Even if the conservative media was an impediment to Romney’s campaign, the conservative media is just one part of the entire media landscape. And as Romney’s running mate, Paul Ryan, acknowledged in a Sept. 30 appearance on “Fox News Sunday,” most media outlets lean to the left.
“I think it kind of goes without saying that there is definitely a media bias,” Ryan said. “Look, I’m a conservative, Chris. I’m used to media bias. We expected media bias going into this. That’s why we’re trying to cut through and go straight to people. That’s why when in Washington you hear people complain about media bias, come out into these states with us and attend our town hall meetings.”
Yet, there are no books blaming NBC “Nightly News” anchor Brian Williams for Romney’s loss, nor any BuzzFeed hit pieces headlined “How the media lost Romney the election.” Given the choice, the Romney campaign would have much preferred Fox News over the mainstream media.
Of course, most journalists would argue accusations of bias come with the job — at least that’s their reasoning for being tough on a candidate whose views are different from theirs. That’s part of our American system. But why is the conservative media expecting the GOP presidential candidate to have a conservative position on immigration any different from the liberal media expecting the Democratic candidate to have a liberal position on immigration?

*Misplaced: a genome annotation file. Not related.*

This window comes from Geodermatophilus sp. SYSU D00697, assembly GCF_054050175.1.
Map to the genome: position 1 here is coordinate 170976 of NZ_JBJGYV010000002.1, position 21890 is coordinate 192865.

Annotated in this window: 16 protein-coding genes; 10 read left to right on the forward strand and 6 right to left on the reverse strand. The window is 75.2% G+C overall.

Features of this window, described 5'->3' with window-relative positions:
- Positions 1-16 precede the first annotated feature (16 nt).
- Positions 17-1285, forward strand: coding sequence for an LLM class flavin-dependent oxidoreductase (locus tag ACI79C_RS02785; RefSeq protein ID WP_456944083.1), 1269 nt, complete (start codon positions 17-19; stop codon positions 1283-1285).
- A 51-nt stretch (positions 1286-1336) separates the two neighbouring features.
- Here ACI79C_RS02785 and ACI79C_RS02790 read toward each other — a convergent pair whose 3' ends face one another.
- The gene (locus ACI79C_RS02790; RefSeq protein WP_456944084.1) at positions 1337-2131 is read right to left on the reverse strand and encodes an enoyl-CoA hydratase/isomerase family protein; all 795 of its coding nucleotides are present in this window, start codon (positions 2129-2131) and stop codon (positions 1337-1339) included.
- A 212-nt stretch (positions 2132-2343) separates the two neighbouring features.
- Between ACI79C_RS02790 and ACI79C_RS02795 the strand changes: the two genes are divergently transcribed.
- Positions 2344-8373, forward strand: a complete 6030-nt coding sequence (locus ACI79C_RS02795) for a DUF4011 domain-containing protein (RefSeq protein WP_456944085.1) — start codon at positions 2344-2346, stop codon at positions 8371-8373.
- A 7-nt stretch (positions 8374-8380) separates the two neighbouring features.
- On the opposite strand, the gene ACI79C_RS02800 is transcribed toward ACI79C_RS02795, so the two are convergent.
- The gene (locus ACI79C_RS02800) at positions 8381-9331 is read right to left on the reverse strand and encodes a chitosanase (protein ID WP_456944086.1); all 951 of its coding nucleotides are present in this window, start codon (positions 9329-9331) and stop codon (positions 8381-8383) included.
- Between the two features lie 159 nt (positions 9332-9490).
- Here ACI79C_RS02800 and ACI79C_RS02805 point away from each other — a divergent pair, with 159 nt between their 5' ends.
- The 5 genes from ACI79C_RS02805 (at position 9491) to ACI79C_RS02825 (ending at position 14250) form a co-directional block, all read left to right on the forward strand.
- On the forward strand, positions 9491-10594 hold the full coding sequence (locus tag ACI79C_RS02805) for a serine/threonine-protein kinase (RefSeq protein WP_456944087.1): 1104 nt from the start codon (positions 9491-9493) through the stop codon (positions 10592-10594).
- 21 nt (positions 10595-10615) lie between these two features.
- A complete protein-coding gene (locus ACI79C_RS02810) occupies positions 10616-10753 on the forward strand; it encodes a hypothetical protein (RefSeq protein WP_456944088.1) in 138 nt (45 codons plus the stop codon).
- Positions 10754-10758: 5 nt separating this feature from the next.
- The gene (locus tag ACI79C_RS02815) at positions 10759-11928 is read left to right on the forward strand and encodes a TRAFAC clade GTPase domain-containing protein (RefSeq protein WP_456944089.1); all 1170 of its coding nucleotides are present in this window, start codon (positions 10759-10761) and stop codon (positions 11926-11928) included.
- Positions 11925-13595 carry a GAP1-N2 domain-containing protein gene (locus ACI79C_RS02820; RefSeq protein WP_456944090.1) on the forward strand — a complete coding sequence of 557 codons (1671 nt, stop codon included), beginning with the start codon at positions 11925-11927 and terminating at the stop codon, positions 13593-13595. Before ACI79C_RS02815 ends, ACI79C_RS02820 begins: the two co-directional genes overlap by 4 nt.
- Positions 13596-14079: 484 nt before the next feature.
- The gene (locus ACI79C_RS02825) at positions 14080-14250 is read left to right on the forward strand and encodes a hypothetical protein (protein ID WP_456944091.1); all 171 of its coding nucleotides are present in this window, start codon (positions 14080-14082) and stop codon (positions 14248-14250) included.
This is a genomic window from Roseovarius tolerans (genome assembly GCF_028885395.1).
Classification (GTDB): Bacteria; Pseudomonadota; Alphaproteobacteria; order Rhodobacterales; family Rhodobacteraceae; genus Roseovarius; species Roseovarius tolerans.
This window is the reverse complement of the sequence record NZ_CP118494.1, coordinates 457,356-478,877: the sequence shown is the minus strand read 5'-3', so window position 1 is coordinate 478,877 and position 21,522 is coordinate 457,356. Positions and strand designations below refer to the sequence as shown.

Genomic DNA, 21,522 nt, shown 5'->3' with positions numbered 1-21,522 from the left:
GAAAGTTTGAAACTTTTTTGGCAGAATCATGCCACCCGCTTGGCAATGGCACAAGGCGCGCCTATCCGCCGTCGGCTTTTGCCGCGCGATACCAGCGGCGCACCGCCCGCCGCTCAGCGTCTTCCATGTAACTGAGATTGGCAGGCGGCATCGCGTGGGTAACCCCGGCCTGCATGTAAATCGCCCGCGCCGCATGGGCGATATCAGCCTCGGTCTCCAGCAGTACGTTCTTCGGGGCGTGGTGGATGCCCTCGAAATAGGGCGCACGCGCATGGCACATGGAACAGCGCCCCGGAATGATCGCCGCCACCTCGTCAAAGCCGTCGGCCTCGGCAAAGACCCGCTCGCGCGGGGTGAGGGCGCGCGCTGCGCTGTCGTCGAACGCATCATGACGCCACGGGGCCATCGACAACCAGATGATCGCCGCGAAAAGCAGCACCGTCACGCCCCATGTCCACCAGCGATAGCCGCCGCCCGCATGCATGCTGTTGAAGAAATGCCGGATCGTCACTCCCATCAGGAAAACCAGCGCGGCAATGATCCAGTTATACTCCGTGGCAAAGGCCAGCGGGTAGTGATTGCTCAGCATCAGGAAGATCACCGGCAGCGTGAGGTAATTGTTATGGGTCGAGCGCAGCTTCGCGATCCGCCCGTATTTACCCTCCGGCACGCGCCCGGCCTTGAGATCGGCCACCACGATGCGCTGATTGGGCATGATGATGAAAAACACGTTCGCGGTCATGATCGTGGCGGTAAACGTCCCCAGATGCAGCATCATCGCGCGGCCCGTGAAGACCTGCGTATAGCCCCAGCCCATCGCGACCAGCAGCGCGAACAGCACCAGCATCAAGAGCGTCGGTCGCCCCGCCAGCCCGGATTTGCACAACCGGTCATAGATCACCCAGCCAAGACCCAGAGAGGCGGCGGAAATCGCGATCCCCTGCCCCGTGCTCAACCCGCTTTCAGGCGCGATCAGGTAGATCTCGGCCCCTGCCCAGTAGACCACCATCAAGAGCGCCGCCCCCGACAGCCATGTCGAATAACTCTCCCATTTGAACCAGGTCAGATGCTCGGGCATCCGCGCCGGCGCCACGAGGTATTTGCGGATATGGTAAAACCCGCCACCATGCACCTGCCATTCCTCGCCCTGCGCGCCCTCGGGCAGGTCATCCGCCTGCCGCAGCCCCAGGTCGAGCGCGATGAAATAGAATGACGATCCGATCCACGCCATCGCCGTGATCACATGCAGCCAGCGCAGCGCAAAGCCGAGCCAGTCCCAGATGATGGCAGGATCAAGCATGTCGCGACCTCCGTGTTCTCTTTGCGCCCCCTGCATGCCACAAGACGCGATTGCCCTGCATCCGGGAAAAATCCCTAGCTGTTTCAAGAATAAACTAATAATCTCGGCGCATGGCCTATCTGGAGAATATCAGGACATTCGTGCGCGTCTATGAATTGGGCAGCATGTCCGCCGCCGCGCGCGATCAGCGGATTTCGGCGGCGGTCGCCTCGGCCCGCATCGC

The reason is simple: To the sort of reporter who says things like “there’s a 40 percent chance that [Mitt Romney] says something stupid” while covering a campaign rally, the very idea of a conservative media is repulsive.
If anything, this phenomenon is instructive. At least we now are aware of what some see as the role of the media: winning elections.
Jeff Poor covers the media for The Daily Caller. Follow Jeff on Twitter.